A documentary film about Whittier, Alaska. Production is slated to begin in the spring of 2011, with the bulk of filming to take place on location in October 2011 - February 2012. Click on either of the links below to see a teaser for the film shot on location:

POW  -  4 minute version

POW - 6.5 minute version

PRISONERS OF WHITTIER was selected to participate in the Independent Feature Project's Spotlight on Documentaries 2010!


Whittier, Alaska is nestled on the shore of Prince William Sound, two hours South of Anchorage. But, the incredibly picturesque setting belies just how odd Whittier is, even by Alaska’s standards.

The only way in and out of Whittier is a single lane one-way tunnel that changes direction every half hour. The tunnel closes at 10 PM each night, locking everyone in for the night. No exceptions.

Of the 200 people that live year-round in Whittier, 180 of them live in a single 14-story apartment building. Winter starts in early October and rages on for seven months of near-total darkness and an average 9 feet of snow at -20 F with winds gusting up to 80 MPH. Most residents of the Tower don’t venture outside until the 2-story high snow drifts have dissipated in the spring.

So, what happens when you have 180 people cooped up in an apartment building in the middle of nowhere for seven months?

Prisoners of Whittier will be an in-depth look at the town and its residents over the course of a year. We will start in spring, when the seasonal workers and cruise ship passengers turn Whittier into a bustling tourist town. As the days get shorter and the population dwindles to the hardy few that call Whittier their full time residence, we will join them inside the Tower for the longest winter imaginable.

Whittier was founded by the US Military during the Cold War, when it mattered what was happening on the frozen Soviet tundra across the Bering Straits. The Military only lasted about ten years in Whittier; the shell of their installation is now a hulking gray ruin on Whittier’s abbreviated skyline. Since the Military’s departure, Whittier has been home to a handful of fishermen, railroad workers and a few people who service and work on the cruise ships that regularly depart from its shores in Summer. Few of the tourists that leave from Whittier ever set foot in the town; most arrive on a bus from Anchorage and are whisked into the climate-controlled bowels of their ship.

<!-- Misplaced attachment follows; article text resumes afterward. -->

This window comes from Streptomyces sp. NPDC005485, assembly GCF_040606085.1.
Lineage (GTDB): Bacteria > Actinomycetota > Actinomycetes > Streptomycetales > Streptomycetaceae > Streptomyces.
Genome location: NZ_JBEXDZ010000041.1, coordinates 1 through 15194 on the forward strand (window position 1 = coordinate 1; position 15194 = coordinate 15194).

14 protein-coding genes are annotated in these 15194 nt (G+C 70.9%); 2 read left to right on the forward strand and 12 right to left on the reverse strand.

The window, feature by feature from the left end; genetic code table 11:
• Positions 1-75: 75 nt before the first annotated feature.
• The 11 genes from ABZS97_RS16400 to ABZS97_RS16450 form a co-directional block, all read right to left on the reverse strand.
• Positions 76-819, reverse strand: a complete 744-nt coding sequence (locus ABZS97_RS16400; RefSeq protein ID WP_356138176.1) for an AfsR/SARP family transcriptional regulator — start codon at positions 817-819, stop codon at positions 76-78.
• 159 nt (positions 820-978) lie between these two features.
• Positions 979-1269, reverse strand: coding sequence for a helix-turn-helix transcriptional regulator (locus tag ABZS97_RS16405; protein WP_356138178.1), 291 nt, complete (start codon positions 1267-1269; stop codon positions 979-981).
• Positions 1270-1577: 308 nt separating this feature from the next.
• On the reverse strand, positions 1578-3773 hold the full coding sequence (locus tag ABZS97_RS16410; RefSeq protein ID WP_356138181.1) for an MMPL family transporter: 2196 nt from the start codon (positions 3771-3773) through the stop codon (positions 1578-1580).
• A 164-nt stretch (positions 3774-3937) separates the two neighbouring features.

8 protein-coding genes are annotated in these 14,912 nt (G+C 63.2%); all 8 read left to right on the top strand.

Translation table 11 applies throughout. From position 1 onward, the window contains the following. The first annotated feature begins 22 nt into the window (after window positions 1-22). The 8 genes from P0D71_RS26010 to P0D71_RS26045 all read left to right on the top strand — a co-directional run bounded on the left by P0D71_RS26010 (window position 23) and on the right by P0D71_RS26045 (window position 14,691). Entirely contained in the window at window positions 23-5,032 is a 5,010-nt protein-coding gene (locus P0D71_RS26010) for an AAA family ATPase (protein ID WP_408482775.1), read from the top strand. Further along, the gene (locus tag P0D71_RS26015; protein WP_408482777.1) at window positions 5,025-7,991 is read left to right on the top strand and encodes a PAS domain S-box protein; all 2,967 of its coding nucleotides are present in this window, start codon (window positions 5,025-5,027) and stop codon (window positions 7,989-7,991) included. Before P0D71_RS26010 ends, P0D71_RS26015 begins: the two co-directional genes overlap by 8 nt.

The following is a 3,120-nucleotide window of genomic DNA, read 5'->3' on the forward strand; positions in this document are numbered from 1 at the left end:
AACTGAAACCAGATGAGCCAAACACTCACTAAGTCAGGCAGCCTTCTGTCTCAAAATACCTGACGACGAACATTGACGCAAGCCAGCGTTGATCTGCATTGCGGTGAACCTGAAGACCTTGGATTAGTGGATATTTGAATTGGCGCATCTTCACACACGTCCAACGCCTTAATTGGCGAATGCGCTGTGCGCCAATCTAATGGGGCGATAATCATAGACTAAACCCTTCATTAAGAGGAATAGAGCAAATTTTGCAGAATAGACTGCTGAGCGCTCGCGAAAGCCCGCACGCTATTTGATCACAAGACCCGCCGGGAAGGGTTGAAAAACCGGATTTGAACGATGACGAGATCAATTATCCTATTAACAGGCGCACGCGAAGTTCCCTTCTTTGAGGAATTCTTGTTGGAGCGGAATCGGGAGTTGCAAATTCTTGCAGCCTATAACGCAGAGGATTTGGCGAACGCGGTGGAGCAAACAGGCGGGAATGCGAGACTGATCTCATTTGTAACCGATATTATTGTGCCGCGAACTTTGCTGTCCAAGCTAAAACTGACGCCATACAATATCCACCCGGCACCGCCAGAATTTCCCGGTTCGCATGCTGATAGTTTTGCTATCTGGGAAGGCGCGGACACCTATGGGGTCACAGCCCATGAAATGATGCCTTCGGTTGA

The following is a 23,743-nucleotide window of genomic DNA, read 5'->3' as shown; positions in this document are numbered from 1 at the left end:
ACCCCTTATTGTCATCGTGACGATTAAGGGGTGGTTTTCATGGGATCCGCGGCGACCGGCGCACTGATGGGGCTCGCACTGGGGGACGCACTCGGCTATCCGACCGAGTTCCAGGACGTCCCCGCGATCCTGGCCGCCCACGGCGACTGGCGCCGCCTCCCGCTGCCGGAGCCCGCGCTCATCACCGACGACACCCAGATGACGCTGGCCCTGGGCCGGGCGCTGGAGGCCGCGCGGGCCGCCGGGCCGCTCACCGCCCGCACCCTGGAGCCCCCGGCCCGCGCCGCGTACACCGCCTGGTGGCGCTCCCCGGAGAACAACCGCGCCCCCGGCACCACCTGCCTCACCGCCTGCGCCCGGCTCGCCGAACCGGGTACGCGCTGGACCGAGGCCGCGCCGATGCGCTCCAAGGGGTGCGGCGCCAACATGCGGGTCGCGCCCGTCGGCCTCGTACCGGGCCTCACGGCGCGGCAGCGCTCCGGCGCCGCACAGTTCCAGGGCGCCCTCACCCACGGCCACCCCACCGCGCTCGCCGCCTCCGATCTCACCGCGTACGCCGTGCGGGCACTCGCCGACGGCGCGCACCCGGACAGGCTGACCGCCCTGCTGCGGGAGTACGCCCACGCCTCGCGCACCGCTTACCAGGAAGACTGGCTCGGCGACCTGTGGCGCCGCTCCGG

Narrated by the iconoclastic Reindeer Lady and several other equally entertaining residents, Prisoners of Whittier promises to be a refreshing look at one of America’s oddest communities. With a basement full of frozen food, a police precinct, and a supermarket and pharmacy that are accessible via underground tunnels, some residents never bother changing out of their pajamas.

Welcome to Whittier. Enjoy your stay.

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Bari Pearlman                  DIRECTOR                    

Joseph Pierson                PRODUCER                    

Tim Bohn                       PRODUCER

Laela Kilbourn                 DIRECTOR OF PHOTOGRAPHY

Alex Albanese                 EDITOR                        

Richard Gin                     FIELD RECORDIST

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I first visited Whittier during a vacation in Alaska a couple of years ago; I had booked a cruise on Prince William Sound, and Whittier was our port of departure. After dropping off our luggage at the ship, the cruise director announced that we would have a brief tour of Whittier while our staterooms were being prepared. A local resident boarded the bus to narrate the tour. Almost immediately we passed the Reindeer Lady’s house. And, yes, she has pet reindeer that she walks through town. Next stop was the Tower, the apartment building where most residents live. I was struck by how curious and unusual it is for a tiny town in the middle of nowhere to have an apartment building. The rest of the tour was highlighted by boats on blocks, some derelict trucks, and not much else.

At the conclusion of the tour, I looked out the window and saw a woman wearing a P.O.W. sweatshirt. I thought, “What a sad story that must be...” until she turned around and I saw “Prisoner of Whittier” emblazoned on the front of her shirt. If there was a single moment that inspired me to make a documentary about Whittier, Alaska, that was it. That woman’s sweatshirt made me think about what it must be like for this eclectic group of people to spend the harsh, interminable Alaska winter all crammed together in a single high-rise.

We think of Alaska as a lonely place, with bears and elk and miles of barren tundra. For that wild landscape to be punctuated by an apartment building, with all of the forced intimacy of an Upper West Side co-op, is a pleasingly absurd notion, and certainly one that invites exploration.

- Joseph Pierson

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